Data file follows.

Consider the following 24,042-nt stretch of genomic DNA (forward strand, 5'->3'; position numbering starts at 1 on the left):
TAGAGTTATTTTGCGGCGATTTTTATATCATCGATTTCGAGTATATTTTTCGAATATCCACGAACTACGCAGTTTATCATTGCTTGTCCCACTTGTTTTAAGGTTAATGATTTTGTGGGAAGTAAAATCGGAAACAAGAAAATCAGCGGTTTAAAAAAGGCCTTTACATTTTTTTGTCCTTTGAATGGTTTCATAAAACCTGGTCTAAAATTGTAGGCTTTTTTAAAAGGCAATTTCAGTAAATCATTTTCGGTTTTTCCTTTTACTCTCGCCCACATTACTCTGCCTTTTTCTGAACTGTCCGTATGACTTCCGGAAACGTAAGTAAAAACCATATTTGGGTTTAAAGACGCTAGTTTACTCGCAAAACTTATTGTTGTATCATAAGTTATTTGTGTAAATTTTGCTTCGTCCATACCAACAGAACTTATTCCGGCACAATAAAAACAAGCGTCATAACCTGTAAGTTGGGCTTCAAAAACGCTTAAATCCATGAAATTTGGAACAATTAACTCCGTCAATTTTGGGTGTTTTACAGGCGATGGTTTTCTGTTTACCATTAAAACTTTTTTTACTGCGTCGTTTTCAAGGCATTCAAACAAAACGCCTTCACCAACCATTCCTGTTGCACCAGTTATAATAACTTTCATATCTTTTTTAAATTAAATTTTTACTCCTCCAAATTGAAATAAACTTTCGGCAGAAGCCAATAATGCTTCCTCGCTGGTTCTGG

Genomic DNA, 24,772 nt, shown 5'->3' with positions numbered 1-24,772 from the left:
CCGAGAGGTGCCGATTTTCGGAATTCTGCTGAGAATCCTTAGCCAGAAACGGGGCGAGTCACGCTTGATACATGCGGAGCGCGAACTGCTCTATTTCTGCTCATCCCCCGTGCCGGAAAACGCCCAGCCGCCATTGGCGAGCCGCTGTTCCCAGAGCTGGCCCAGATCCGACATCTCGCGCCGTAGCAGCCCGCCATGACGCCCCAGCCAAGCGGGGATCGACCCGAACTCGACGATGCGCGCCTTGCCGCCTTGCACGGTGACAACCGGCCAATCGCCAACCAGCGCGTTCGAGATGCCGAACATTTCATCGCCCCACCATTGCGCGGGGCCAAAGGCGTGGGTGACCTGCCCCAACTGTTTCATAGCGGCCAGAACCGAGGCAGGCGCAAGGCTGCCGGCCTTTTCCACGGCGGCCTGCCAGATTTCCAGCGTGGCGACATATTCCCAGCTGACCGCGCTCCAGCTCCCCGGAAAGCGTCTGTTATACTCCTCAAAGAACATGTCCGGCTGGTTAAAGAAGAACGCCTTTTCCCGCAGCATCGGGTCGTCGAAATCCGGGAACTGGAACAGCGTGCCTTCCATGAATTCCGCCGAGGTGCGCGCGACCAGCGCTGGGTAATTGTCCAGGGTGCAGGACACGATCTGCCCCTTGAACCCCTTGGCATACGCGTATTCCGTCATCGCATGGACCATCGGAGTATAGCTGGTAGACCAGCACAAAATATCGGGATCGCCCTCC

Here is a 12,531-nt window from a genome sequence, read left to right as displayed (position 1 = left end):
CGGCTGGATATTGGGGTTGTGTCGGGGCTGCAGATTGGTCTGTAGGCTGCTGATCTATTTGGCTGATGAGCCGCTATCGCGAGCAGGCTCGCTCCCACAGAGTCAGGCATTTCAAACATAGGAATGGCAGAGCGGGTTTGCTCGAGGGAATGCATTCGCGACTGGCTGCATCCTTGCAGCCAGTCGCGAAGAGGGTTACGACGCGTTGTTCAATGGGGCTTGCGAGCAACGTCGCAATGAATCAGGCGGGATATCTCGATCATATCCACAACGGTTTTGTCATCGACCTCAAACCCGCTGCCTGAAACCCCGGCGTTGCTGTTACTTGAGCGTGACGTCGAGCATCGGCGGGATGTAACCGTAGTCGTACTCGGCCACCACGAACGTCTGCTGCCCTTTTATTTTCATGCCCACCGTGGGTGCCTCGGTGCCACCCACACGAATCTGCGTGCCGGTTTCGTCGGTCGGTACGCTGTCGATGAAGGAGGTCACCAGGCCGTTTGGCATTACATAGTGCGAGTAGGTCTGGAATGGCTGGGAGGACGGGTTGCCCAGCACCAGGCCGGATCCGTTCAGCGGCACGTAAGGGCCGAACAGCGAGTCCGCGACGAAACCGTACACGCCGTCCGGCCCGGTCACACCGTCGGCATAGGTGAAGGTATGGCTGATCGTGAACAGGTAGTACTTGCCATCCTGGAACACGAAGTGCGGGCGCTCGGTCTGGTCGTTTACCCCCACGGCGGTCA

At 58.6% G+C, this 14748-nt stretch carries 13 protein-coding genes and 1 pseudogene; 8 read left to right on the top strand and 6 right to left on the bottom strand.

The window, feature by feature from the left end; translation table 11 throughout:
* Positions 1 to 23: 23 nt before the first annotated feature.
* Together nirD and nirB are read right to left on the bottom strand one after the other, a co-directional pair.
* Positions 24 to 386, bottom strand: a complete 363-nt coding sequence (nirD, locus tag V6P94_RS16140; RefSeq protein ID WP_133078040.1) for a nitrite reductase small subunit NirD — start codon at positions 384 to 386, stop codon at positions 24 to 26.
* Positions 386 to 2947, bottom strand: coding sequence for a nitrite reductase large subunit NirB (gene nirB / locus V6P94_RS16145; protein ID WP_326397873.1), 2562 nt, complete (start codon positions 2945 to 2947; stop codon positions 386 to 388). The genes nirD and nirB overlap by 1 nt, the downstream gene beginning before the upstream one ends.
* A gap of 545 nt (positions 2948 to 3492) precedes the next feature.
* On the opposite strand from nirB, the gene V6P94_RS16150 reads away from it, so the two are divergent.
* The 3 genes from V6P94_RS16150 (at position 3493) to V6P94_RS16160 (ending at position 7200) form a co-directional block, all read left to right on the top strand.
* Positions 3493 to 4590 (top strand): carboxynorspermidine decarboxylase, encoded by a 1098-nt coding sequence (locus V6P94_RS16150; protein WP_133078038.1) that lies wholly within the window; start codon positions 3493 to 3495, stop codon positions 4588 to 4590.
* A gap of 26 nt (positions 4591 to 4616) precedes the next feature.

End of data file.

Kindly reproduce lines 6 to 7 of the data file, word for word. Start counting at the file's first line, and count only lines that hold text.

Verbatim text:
CGGCTGGATATTGGGGTTGTGTCGGGGCTGCAGATTGGTCTGTAGGCTGCTGATCTATTTGGCTGATGAGCCGCTATCGCGAGCAGGCTCGCTCCCACAGAGTCAGGCATTTCAAACATAGGAATGGCAGAGCGGGTTTGCTCGAGGGAATGCATTCGCGACTGGCTGCATCCTTGCAGCCAGTCGCGAAGAGGGTTACGACGCGTTGTTCAATGGGGCTTGCGAGCAACGTCGCAATGAATCAGGCGGGATATCTCGATCATATCCACAACGGTTTTGTCATCGACCTCAAACCCGCTGCCTGAAACCCCGGCGTTGCTGTTACTTGAGCGTGACGTCGAGCATCGGCGGGATGTAACCGTAGTCGTACTCGGCCACCACGAACGTCTGCTGCCCTTTTATTTTCATGCCCACCGTGGGTGCCTCGGTGCCACCCACACGAATCTGCGTGCCGGTTTCGTCGGTCGGTACGCTGTCGATGAAGGAGGTCACCAGGCCGTTTGGCATTACATAGTGCGAGTAGGTCTGGAATGGCTGGGAGGACGGGTTGCCCAGCACCAGGCCGGATCCGTTCAGCGGCACGTAAGGGCCGAACAGCGAGTCCGCGACGAAACCGTACACGCCGTCCGGCCCGGTCACACCGTCGGCATAGGTGAAGGTATGGCTGATCGTGAACAGGTAGTACTTGCCATCCTGGAACACGAAGTGCGGGCGCTCGGTCTGGTCGTTTACCCCCACGGCGGTCA

At 58.6% G+C, this 14748-nt stretch carries 13 protein-coding genes and 1 pseudogene; 8 read left to right on the top strand and 6 right to left on the bottom strand.